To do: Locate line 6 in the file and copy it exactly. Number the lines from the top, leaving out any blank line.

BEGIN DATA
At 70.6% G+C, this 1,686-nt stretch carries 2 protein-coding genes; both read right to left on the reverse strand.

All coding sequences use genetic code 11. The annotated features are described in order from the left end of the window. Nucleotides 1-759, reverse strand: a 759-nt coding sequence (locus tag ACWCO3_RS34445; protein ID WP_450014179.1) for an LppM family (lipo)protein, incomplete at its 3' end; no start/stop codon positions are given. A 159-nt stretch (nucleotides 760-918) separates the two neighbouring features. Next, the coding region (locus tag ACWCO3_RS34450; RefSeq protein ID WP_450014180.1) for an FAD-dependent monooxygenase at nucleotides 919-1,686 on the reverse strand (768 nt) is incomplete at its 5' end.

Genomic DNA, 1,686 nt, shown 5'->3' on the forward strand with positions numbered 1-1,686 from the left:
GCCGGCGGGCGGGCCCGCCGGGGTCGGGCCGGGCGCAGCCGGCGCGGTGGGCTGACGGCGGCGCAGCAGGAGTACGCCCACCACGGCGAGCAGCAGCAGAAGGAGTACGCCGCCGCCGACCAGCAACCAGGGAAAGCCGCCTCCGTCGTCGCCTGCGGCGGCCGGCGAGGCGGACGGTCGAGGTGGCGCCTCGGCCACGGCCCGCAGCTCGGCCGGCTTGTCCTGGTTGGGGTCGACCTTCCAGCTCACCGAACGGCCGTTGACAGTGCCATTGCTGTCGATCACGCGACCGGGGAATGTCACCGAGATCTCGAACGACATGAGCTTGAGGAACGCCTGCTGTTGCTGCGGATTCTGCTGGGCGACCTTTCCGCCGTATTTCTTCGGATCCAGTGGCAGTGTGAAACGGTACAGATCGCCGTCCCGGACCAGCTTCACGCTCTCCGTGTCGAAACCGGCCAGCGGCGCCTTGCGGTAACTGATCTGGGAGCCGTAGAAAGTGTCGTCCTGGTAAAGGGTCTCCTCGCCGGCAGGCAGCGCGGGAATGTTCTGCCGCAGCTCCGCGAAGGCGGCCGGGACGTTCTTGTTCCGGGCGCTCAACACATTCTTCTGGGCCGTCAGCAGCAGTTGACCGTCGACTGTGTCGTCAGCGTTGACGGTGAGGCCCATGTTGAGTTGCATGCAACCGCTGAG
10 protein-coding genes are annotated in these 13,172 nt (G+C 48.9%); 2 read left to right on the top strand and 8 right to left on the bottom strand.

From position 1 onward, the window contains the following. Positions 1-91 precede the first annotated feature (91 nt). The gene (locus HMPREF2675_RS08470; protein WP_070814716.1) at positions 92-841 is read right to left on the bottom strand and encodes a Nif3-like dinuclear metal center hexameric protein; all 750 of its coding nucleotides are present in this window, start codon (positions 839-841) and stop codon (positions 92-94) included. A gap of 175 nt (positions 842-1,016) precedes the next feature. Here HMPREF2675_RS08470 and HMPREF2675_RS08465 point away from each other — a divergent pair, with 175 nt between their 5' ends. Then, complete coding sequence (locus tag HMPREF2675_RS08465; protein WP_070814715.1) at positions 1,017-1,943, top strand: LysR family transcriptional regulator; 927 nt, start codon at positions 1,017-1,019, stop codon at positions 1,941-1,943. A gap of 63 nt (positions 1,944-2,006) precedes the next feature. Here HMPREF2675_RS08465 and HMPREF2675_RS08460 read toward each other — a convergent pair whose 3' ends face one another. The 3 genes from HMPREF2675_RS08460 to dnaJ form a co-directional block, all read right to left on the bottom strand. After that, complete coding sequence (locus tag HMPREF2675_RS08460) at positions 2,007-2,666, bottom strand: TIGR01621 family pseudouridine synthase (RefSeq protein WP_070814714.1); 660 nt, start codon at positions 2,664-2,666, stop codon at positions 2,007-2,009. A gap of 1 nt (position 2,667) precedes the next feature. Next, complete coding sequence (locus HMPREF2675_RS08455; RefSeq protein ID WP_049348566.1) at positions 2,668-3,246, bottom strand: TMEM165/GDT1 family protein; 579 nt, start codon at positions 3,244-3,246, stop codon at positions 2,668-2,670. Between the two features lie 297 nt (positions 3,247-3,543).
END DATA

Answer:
From position 1 onward, the window contains the following. Positions 1-91 precede the first annotated feature (91 nt). The gene (locus HMPREF2675_RS08470; protein WP_070814716.1) at positions 92-841 is read right to left on the bottom strand and encodes a Nif3-like dinuclear metal center hexameric protein; all 750 of its coding nucleotides are present in this window, start codon (positions 839-841) and stop codon (positions 92-94) included. A gap of 175 nt (positions 842-1,016) precedes the next feature. Here HMPREF2675_RS08470 and HMPREF2675_RS08465 point away from each other — a divergent pair, with 175 nt between their 5' ends. Then, complete coding sequence (locus tag HMPREF2675_RS08465; protein WP_070814715.1) at positions 1,017-1,943, top strand: LysR family transcriptional regulator; 927 nt, start codon at positions 1,017-1,019, stop codon at positions 1,941-1,943. A gap of 63 nt (positions 1,944-2,006) precedes the next feature. Here HMPREF2675_RS08465 and HMPREF2675_RS08460 read toward each other — a convergent pair whose 3' ends face one another. The 3 genes from HMPREF2675_RS08460 to dnaJ form a co-directional block, all read right to left on the bottom strand. After that, complete coding sequence (locus tag HMPREF2675_RS08460) at positions 2,007-2,666, bottom strand: TIGR01621 family pseudouridine synthase (RefSeq protein WP_070814714.1); 660 nt, start codon at positions 2,664-2,666, stop codon at positions 2,007-2,009. A gap of 1 nt (position 2,667) precedes the next feature. Next, complete coding sequence (locus HMPREF2675_RS08455; RefSeq protein ID WP_049348566.1) at positions 2,668-3,246, bottom strand: TMEM165/GDT1 family protein; 579 nt, start codon at positions 3,244-3,246, stop codon at positions 2,668-2,670. Between the two features lie 297 nt (positions 3,247-3,543).